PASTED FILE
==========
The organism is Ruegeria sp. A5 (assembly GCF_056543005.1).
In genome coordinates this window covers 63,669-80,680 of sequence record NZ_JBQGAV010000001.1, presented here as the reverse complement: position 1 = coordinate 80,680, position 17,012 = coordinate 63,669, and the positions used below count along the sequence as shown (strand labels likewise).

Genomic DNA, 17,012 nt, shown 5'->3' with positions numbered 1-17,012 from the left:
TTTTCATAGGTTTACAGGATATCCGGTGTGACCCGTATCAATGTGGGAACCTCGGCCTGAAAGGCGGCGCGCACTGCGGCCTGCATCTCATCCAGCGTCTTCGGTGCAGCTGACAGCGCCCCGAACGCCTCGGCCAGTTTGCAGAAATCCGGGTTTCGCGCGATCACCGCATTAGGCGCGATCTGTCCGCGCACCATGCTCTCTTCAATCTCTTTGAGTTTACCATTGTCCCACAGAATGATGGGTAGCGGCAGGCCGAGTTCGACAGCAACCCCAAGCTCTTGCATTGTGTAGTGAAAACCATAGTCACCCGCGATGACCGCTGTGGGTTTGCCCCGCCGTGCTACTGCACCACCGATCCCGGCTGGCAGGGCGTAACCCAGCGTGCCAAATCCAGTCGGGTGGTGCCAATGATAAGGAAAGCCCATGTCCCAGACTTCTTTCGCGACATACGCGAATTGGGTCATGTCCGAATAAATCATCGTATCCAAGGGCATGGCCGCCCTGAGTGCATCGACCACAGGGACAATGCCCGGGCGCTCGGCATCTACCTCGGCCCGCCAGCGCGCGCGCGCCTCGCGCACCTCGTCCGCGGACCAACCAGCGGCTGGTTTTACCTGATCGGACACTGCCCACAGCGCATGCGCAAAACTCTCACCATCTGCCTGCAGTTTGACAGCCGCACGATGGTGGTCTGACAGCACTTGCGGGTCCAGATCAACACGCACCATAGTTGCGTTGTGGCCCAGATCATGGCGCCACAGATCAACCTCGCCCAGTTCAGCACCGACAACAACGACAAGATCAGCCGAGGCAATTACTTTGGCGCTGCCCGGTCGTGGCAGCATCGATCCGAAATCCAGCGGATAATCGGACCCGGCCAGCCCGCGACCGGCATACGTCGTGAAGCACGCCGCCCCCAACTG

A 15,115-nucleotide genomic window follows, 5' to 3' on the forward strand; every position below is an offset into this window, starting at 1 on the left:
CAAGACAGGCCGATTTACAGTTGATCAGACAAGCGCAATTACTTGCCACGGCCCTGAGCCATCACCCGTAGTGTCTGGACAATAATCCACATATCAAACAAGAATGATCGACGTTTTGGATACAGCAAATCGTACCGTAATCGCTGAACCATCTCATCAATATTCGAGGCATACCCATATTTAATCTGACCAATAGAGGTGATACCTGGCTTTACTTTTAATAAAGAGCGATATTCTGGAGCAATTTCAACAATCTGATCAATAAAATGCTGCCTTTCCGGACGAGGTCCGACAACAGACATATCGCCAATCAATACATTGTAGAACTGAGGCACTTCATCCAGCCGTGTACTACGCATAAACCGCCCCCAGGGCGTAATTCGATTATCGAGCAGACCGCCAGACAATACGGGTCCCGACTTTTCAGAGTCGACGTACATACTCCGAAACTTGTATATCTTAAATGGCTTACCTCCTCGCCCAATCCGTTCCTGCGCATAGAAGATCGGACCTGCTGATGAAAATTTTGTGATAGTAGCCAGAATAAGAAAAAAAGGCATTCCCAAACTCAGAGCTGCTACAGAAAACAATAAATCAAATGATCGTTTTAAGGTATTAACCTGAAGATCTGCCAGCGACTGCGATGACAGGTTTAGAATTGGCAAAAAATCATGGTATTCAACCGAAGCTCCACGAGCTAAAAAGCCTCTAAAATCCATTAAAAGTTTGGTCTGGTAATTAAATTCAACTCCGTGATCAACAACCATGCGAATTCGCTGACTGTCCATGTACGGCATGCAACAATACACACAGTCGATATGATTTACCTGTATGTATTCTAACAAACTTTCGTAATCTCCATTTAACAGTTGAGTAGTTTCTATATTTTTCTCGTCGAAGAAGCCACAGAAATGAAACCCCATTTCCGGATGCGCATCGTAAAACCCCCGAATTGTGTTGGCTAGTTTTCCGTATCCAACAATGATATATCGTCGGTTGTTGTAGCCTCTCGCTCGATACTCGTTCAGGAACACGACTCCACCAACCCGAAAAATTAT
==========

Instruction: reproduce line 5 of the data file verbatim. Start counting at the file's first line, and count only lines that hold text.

A 15,115-nucleotide genomic window follows, 5' to 3' on the forward strand; every position below is an offset into this window, starting at 1 on the left: